5. "Now we've talked about how our mouth looks when we make the /a/ sound, our gesture when making the sound and we've distinguished the words that have the /a/ sound in it. You have done an excellent job with all three! (Now take out your primary tablet and pencil) Let us review how to write the letter "a". (Remember we start at the fence curve half way around back up to the fence, making a "c" then stop at the fence, and go back down to the sidewalk. (Demonstrate on smart board) I' like everyone to make nine a's for me."
6. (Hand out letter boxes and letter tiles to each student.) "We are going to spell words inside these boxes. We will put one sound that you hear in each box. If I say spell the word hhhaaaatttt. Model how I would put the letter h in the first box, a in the second, and t in the third. (Remind students that they will only have the number of boxes for each phoneme in the word. Now you try!"
7. "Ask students to spell these words: 2-at, 3- act, bag, ran map, dash, pack, mass, 4- grab, flag, band, mast Letters needed: a, b, c, d, f, g, h, k, l, m, n, p, r, s, s, t. (Make sure to provide a sentence with each word and carefully enunciate each phoneme). Model: Carry went to the store at 2:30. Walk around and make sure each student gets it before continuing on. If a student misspells a word, read the word they have spelled and see if they can correct their mistake. If they cannot the correct spelling should be given. If your student gives all the phonemes but misspells the word, make sure to say good try!" Then provide the correct spelling for the word.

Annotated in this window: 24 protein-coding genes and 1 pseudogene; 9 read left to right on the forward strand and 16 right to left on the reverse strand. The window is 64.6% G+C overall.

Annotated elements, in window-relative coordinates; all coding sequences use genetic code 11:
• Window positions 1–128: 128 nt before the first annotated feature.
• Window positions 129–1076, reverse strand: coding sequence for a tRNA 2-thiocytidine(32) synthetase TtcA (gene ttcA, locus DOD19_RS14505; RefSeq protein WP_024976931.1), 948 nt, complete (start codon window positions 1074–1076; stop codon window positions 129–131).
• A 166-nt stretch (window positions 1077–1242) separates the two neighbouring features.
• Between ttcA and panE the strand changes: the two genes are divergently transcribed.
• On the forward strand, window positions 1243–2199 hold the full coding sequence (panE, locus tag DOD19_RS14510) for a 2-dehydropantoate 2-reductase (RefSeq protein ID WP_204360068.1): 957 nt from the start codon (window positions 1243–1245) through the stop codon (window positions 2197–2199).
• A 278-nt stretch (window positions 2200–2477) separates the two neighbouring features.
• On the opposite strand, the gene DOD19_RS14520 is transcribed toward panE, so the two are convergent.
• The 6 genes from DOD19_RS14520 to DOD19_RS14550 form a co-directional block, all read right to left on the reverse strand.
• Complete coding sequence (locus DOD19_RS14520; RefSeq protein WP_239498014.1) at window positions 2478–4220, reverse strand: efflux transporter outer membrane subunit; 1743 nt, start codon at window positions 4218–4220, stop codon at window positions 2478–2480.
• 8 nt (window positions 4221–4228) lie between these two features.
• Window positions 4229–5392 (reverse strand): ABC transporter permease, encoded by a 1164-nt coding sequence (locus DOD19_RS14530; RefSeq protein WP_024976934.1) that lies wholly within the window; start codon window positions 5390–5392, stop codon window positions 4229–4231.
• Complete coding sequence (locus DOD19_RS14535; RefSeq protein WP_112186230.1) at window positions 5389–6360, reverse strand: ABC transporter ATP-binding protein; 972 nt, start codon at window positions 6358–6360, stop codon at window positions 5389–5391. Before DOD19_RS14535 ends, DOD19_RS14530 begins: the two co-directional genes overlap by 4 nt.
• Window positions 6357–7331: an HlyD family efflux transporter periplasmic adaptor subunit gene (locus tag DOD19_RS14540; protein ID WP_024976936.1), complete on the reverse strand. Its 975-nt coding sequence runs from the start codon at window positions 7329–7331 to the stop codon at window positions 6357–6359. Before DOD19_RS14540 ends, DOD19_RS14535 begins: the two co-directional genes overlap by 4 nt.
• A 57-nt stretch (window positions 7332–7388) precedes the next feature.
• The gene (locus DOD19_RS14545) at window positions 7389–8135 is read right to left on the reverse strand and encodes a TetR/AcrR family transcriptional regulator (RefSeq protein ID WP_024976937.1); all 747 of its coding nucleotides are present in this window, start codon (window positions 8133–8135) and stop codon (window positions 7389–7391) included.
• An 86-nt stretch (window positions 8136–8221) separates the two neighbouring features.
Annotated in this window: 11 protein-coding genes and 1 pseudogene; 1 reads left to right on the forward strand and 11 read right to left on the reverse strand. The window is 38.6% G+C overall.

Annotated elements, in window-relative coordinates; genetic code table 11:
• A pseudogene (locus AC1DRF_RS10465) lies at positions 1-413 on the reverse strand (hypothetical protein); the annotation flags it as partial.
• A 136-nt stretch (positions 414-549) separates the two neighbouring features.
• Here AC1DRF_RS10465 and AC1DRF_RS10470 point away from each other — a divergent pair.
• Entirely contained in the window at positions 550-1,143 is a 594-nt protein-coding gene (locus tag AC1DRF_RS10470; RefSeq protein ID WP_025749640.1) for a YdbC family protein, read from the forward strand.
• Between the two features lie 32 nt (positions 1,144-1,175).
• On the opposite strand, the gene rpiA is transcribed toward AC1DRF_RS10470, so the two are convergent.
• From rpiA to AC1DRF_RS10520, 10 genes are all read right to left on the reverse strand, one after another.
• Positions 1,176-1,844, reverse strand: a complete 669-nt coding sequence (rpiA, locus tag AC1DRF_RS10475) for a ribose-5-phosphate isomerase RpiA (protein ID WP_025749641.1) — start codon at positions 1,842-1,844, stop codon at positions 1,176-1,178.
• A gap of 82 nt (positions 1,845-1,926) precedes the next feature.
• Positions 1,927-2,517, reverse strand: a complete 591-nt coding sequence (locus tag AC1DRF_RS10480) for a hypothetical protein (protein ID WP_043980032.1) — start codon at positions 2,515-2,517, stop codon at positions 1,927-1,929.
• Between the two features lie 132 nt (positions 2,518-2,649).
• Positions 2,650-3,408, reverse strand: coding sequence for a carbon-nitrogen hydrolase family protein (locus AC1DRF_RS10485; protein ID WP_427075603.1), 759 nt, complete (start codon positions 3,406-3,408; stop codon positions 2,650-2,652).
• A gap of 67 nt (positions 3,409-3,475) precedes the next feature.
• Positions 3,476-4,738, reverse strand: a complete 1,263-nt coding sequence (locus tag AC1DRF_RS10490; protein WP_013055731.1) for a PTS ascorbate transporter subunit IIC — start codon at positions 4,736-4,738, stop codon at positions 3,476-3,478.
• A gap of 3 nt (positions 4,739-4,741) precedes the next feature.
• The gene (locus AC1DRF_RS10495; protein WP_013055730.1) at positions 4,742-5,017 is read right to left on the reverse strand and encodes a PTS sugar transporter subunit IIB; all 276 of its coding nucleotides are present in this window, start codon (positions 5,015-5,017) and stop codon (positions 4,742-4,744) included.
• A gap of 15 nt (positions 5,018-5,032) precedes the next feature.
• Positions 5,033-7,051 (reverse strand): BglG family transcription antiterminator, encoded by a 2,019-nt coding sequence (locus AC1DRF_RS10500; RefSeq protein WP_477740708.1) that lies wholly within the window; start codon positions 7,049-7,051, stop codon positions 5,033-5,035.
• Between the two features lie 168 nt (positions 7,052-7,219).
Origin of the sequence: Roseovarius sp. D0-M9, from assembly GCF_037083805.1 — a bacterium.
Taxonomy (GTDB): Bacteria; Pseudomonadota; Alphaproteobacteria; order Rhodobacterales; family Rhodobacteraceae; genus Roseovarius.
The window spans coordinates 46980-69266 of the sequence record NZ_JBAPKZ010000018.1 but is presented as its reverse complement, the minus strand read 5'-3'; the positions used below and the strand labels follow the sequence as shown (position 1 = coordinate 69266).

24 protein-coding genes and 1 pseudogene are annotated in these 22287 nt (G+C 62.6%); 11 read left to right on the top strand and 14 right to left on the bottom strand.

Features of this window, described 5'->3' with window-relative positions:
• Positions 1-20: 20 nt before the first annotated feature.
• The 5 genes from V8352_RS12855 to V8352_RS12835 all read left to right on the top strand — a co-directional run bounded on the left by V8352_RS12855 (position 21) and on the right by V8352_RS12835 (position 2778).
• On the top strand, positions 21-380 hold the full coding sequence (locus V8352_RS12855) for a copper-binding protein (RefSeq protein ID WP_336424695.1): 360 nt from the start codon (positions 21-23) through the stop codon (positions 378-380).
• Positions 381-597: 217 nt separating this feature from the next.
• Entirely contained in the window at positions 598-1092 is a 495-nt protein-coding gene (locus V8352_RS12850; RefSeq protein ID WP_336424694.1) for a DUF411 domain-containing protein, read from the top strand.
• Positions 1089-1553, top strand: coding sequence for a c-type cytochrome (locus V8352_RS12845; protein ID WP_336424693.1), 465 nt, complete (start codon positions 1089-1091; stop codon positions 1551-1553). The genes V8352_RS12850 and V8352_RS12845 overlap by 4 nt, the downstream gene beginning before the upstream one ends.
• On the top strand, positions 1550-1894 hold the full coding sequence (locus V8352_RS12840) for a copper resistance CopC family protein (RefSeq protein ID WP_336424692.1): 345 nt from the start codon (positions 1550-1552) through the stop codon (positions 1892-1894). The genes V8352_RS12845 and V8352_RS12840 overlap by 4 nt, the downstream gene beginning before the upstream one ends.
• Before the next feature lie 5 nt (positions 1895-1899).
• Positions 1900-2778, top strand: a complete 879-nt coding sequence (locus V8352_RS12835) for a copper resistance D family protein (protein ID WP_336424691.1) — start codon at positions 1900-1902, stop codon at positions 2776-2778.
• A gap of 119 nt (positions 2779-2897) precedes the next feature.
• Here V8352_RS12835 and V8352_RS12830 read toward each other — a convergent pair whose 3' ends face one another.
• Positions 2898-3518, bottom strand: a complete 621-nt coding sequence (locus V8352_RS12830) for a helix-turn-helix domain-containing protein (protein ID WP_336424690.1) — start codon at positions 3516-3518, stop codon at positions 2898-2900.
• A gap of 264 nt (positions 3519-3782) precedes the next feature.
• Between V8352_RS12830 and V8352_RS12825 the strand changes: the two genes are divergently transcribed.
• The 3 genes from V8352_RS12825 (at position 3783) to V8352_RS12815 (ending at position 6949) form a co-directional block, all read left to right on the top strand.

8. After students have finished the Letter Boxes, take them up. Say: "Now we're going to read the words that we spelled. I'm going to put the words on the smart board and I'd like you to read them aloud. (Monitor and make sure students are pronouncing the words properly and you hear the phoneme.) Have students read them a couple of times. "Good job!"
9. Hand out the books Band of Pirates. Book talk: This book is about a pirate named Pablo who has gold and needs to bury and a captain named Tyrone who also has treasure and needs to bury his. Where ever on band of pirate landed, the other band landed in the same spot trying to bury their treasure. "Can each set of pirates find a safe place to bury their treasure? Let's read with a buddy to find out." Each student will take turns with their buddy reading a page. Make sure to walk around monitor the students reading. (Model how to use critter if student is having problems reading a word and the proper steps if a student is stuck on a word. ). After everyone has finished reading, we will discuss the story as a class.
10. (Take up books and pass out writing paper.) "Now you are going to write about whatever you'd like. You can write about your last summer vacation, a trip to dentist, or your favorite movie. Whatever you like. I need you to write at least three sentences."
11. Assessment: When students finish writing their sentences, pass out Short a Sound Worksheet.
I will also have them read the words mat, tap, rack, band, and mash.
Sander, Sonia. Band of Pirates. Broadway, NY. Scholastic INC. 2006
Assessment Worksheet: Short a Sound. http://www.edhelper.com/phonics/Vowels6.htm
Murray, B.A., and Lesniak, T. (1999) The Letter Box Lesson: A hands on approach for teaching decoding. The Reading Teacher, 644-650.
Return to http://www.auburn.edu/academic/education/reading_genie/